Fireworks Dos and Don'ts: What Can Land You in Jail

Fireworks are illegal in most Santa Clara County cities, including Milpitas. Here are three things everyone should know before celebrating this holiday weekend.

Around the Bay Area, professional Fourth of July fireworks displays are the way many people celebrate the holiday.

Some, however, remember an earlier time in the Valley when families would celebrate at home with fireworks purchased at ubiquitous roadside stands that now only exist  in Santa Clara County, in Alameda County, and  in Santa Cruz County. Sales of fireworks have long since been banned in all other cities.

If you've thought about making the trek, here are the top three things you should know about fireworks in Santa Clara County, according to Amy Cornell, Santa Clara County District Attorney's Office Media Coordinator:

What is the fine/penalty for possession of illegal fireworks?  

Under California Health & Safety Code section 12677, it is unlawful for any person to possess dangerous fireworks without holding a valid permit. 

Any person who violates this law is guilty of a misdemeanor, and may be punished by a fine ranging from $500 and $1000 and/or imprisonment in the county jail up to a year.  (See HSC 12700[a].)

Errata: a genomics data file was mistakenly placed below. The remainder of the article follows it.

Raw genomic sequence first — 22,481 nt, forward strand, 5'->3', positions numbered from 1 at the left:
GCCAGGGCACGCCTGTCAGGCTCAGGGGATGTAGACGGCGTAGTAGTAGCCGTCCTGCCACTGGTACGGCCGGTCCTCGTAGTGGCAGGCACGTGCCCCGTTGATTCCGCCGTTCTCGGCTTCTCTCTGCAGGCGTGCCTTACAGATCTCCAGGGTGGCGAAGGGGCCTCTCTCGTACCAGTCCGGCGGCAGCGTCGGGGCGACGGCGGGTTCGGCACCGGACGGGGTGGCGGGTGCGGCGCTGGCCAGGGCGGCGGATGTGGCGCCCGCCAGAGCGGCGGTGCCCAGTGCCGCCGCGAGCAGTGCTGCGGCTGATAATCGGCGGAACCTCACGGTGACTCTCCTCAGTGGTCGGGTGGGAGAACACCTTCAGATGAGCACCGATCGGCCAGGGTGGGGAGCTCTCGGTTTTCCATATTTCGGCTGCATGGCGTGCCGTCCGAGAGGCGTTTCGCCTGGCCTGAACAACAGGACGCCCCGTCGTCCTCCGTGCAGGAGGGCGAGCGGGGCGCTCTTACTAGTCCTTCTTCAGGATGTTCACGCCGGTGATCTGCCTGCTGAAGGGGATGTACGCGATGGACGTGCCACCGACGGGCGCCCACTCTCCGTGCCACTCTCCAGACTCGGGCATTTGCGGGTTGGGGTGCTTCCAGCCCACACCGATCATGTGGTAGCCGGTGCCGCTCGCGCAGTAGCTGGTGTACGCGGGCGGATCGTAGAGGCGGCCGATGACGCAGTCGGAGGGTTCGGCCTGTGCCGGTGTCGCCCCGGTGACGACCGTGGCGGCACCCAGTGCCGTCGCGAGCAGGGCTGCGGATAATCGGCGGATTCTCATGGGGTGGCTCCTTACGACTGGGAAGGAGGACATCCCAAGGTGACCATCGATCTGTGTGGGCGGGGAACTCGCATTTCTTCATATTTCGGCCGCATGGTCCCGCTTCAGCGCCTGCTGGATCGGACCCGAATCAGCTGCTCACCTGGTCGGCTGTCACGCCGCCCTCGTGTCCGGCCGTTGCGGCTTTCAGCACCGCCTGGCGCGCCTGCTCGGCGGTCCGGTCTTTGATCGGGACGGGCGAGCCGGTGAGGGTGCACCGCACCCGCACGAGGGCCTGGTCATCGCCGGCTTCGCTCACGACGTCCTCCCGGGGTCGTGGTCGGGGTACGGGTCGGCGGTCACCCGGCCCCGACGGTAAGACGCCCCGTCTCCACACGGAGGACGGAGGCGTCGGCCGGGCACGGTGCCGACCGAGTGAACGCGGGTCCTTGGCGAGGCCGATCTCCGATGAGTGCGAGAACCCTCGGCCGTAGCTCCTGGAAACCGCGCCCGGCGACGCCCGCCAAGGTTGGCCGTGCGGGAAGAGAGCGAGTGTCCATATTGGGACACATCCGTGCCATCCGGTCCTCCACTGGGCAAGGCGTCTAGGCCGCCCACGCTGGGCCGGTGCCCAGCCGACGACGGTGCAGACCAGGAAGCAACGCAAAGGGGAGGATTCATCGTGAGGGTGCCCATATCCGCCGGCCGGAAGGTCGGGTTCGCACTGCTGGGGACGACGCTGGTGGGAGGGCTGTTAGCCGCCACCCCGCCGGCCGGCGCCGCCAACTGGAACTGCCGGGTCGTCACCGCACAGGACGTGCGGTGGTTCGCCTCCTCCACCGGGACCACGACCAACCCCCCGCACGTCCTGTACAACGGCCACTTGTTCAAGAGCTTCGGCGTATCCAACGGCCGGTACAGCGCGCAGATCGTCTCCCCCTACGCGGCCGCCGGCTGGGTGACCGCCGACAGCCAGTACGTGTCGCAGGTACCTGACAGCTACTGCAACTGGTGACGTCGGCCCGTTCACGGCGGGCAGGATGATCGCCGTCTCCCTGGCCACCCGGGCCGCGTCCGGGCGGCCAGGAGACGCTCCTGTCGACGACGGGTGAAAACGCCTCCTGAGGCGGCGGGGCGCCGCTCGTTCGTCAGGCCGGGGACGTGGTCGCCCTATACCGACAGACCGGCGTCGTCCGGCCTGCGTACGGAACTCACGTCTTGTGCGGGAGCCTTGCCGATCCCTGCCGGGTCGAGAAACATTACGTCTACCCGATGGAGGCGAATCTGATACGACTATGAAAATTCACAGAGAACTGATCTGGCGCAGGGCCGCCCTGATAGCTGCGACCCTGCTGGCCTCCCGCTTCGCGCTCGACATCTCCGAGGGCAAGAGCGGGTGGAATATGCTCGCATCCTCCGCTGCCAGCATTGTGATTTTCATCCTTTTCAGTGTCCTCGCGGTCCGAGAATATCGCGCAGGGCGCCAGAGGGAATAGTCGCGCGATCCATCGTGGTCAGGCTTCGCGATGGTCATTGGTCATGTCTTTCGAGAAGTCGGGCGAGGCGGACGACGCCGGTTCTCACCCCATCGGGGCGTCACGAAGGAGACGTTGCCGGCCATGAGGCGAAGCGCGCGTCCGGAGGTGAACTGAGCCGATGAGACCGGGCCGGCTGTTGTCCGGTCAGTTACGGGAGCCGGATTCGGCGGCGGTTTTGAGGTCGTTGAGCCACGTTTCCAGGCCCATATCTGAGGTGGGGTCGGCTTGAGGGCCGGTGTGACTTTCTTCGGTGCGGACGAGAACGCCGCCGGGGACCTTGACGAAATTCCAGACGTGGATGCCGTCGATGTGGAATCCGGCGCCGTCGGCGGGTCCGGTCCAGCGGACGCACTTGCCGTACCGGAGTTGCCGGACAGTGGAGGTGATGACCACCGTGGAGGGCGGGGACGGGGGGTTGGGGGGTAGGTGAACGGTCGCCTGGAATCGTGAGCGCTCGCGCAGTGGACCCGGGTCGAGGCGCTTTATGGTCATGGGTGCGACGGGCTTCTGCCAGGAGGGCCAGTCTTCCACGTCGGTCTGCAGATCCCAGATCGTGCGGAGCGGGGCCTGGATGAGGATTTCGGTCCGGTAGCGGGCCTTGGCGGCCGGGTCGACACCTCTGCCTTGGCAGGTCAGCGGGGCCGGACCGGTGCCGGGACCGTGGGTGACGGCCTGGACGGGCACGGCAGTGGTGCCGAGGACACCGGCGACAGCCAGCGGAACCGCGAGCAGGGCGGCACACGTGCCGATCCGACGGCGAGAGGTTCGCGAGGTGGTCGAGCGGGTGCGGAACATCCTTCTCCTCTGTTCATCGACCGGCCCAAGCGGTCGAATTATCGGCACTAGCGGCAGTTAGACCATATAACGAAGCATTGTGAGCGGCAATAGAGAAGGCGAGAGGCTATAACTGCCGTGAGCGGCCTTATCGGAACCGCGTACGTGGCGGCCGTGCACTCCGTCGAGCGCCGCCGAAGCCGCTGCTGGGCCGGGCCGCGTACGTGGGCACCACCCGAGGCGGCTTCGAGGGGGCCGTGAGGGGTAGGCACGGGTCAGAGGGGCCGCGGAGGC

Are there related charges (distribution of illegal fireworks, use of illegal fireworks?)  

There are many charges related to the illegal possession and distribution of fireworks.

These charges include:

  • Illegal advertising of fireworks (HSC 12670);
  • Conducting an illegal fireworks display (HSC 12685);
  • Illegal sale of fireworks (HSC 12687, 12671, 12676);
  • and illegal storage of fireworks (HSC 12673).  

What are those penalties?  

The penalties for fireworks-related offense are generally codified in California Health & Safety Code section 12700. 

At the low end, the penalties include a misdemeanor conviction, a fine ranging from $500 to $1000 and/or imprisonment in the county jail for up to one year. 

At the high end, the penalties include a felony conviction, fines up to $50,000, and/or imprisonment in state prison for three years.  Please consult the Health and Safety Code for specific answers regarding the penalties for particular offenses.

- L.A. Chung contributed to this report


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